Four thousand years ago, give or take, the Babylonian people celebrated a twelve-day festival called Akitu. I don’t know if it involved giving their true loves a bunch of gold rings, some milking maids, and an alarming number of birds, but it was a pretty big deal. Akitu was celebrated in mid-March and it marked the beginning of a new planting season, the beginning of a new year.
It was the time when Babylonians decided to make some changes. They either reaffirmed their loyalty to their current ruler or got themselves a new one. And on a more personal level, they made vows to their gods to settle their debts, return what had been borrowed, and basically be better people. Though this particular practice doesn’t seem to be included in the histories we have, I think it’s also safe to assume most wanted to shed a few pounds and do a bit less drinking in the new year.
The Babylonians left us the earliest recorded evidence of New Year resolutions, but of course the practice, or some version of it, rose up all over the world. People seem to be hardwired to like a fresh start, a chance to do a little bit better the next time.
I’m not a big resolution-maker. Or at least not specifically at the start of the year. January, for me, has instead become a month of recovery. The Christmas season sort of wipes me out, and this one was worse than most.
I think it all started when Thanksgiving was such a late arrival. Everything felt condensed this season, with all the parties and traditions and fun crammed into a drawer that didn’t have quite enough space. Real life took a backburner while gifts were given and merriment was made. In the midst of that, a tragedy in my extended family zapped whatever I might have had left.
And so, a lot didn’t get done. I didn’t read the wonderful words of all my pals in the blogosphere. I didn’t write many either, not in this space nor elsewhere, and yes, that includes a Christmas letter that now will have to become a greeting for the new year instead.
If you sent me an email in the last few weeks, I most likely didn’t open it, but it’s still waiting in my inbox and I’ll get there soon. If I agreed to read your book or play or short story, I’ll get to that, too. Fortunately, January is long and bleak in my corner of the world and there’s a little more space in the drawer.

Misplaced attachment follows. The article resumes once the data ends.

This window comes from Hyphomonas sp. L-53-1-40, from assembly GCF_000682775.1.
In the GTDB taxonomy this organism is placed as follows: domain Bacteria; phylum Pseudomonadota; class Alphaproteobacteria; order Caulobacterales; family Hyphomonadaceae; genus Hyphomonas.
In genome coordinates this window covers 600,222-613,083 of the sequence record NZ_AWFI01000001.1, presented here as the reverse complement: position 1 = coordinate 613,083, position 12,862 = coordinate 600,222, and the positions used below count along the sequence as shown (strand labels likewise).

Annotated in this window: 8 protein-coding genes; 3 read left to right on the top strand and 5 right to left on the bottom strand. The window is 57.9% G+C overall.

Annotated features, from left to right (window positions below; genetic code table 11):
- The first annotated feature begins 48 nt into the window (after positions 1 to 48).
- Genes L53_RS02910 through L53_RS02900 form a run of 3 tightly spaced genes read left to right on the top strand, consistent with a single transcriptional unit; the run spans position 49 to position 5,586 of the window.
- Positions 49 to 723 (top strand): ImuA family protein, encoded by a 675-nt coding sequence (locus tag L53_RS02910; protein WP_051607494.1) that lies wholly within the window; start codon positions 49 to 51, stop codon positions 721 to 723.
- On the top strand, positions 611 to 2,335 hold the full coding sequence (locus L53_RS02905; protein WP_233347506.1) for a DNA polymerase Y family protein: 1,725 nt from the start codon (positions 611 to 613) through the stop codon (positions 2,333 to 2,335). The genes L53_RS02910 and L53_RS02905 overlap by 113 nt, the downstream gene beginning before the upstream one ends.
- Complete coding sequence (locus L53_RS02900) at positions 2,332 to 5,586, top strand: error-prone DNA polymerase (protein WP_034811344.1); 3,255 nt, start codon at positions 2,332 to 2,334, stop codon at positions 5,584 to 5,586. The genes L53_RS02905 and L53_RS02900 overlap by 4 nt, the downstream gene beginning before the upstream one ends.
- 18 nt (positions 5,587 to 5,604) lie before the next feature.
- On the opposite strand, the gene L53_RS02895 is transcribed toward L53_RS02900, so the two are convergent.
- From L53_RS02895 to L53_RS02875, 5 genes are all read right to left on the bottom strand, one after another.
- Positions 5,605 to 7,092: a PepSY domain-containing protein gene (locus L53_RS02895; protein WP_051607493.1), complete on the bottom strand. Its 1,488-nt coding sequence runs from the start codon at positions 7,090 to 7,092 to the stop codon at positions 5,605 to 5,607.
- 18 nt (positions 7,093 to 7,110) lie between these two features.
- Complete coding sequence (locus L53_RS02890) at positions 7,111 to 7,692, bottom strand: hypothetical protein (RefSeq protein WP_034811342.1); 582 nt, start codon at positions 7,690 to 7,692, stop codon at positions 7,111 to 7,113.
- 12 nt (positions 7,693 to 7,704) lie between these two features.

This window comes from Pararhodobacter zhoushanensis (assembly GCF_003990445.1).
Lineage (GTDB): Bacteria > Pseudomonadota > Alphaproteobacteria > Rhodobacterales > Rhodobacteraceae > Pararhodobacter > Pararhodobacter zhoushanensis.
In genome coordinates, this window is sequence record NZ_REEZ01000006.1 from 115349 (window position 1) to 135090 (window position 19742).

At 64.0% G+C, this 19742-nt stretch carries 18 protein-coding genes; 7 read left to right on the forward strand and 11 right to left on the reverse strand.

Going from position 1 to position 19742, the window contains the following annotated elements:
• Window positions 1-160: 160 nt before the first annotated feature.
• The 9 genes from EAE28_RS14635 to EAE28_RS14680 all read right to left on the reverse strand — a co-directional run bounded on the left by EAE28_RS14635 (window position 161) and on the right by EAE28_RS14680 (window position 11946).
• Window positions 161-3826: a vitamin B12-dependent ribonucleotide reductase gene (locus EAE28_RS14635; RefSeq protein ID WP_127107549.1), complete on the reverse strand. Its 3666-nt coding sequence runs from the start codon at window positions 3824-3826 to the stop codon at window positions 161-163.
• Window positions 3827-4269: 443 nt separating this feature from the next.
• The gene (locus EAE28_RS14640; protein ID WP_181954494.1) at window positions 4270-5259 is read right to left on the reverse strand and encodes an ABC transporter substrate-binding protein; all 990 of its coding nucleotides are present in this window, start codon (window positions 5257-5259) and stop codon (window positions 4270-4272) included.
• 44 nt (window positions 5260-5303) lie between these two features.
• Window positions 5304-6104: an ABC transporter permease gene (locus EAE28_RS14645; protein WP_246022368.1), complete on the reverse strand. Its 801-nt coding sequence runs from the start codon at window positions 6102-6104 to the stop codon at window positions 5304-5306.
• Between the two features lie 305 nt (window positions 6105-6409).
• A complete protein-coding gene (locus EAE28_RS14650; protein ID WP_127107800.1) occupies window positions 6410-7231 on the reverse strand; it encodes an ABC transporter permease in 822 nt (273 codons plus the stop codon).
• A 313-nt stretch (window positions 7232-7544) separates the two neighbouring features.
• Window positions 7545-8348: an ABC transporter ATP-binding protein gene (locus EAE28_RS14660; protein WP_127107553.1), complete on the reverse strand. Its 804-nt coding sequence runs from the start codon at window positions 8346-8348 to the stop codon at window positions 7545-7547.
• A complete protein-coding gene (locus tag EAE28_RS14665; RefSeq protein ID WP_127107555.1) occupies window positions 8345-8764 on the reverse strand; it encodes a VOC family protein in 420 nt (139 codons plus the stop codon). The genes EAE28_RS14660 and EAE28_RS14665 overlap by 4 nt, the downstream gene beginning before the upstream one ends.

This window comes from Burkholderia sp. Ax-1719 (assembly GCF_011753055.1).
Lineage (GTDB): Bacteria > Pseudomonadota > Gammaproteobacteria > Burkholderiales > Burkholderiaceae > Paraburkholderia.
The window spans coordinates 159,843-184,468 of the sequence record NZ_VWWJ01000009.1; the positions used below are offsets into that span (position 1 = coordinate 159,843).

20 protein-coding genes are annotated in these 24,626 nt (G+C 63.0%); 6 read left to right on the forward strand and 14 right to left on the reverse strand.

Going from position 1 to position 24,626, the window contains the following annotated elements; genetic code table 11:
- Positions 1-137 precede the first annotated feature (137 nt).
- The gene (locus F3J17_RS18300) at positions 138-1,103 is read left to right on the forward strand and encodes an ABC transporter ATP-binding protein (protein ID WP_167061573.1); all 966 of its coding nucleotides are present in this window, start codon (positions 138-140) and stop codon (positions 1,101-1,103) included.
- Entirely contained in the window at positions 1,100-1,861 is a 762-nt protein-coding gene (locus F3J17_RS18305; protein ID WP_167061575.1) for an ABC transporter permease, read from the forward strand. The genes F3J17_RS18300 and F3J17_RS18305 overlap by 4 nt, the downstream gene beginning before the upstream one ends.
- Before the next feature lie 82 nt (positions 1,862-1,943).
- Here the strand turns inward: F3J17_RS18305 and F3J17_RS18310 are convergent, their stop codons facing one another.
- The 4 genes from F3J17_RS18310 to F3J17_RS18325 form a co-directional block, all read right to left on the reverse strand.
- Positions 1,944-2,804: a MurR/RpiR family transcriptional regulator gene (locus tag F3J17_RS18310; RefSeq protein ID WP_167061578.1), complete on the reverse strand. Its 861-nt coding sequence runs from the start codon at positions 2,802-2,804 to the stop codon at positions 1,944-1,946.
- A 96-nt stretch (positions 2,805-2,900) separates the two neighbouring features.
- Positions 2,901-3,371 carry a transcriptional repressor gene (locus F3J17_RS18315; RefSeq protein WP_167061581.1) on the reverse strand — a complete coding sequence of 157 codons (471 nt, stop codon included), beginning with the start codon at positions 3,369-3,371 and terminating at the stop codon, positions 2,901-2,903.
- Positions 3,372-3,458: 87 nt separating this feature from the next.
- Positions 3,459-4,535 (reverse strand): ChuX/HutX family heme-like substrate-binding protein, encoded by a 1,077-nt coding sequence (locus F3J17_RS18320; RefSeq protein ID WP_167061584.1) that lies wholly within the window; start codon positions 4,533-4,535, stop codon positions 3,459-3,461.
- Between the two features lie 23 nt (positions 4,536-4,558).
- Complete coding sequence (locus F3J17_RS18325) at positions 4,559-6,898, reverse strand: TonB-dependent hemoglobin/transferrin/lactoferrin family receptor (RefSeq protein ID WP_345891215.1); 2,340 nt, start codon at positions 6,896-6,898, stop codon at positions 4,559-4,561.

It would be great if in 2020 I could lose a little weight and be a little more organized. I’d also still love to learn to teleport. But I think it might be more of a Babylonian New Year for me this year. I’m going to work on settling my debts by catching up on all the things I’ve let slide. By mid-March, I think I just might make it.
What about you? Got any goals for 2020?
10 thoughts on “My Babylonian Resolution”
So sorry to here of a family loss and hope that the next months bring you energy and joy. Look after yourself 🙂
Thank you. Happy New Year to you!
I enjoyed the history lesson. I wish you a peaceful and joy filled new year.
And to you as well!
Always love the blogs Sarah. Keep them coming. Happy New Year!
Thanks, Phyllis. Happy New Year!
As I wished you elsewhere: have a wonderful 2020. I’m still working on selecting a New Year resolution – decisions! decisions!
Here in New Zealand our mid-winter year’s pivot is known as Matariki, held in June. It’s named after the time when the Pleiades (known to indigenous Maori as Matariki) first rise and the winter turns. The name is a diminuition of the phrase ‘Ngā mata o te ariki o Tāwhirimātea’, meaning ‘the eyes of the god Tāwhirimātea’. Gives me an extra 6 months after the northern New Year to catch up with the 2019 stuff I never finished…
All the best for 2020!
Fascinating! Happy 2020!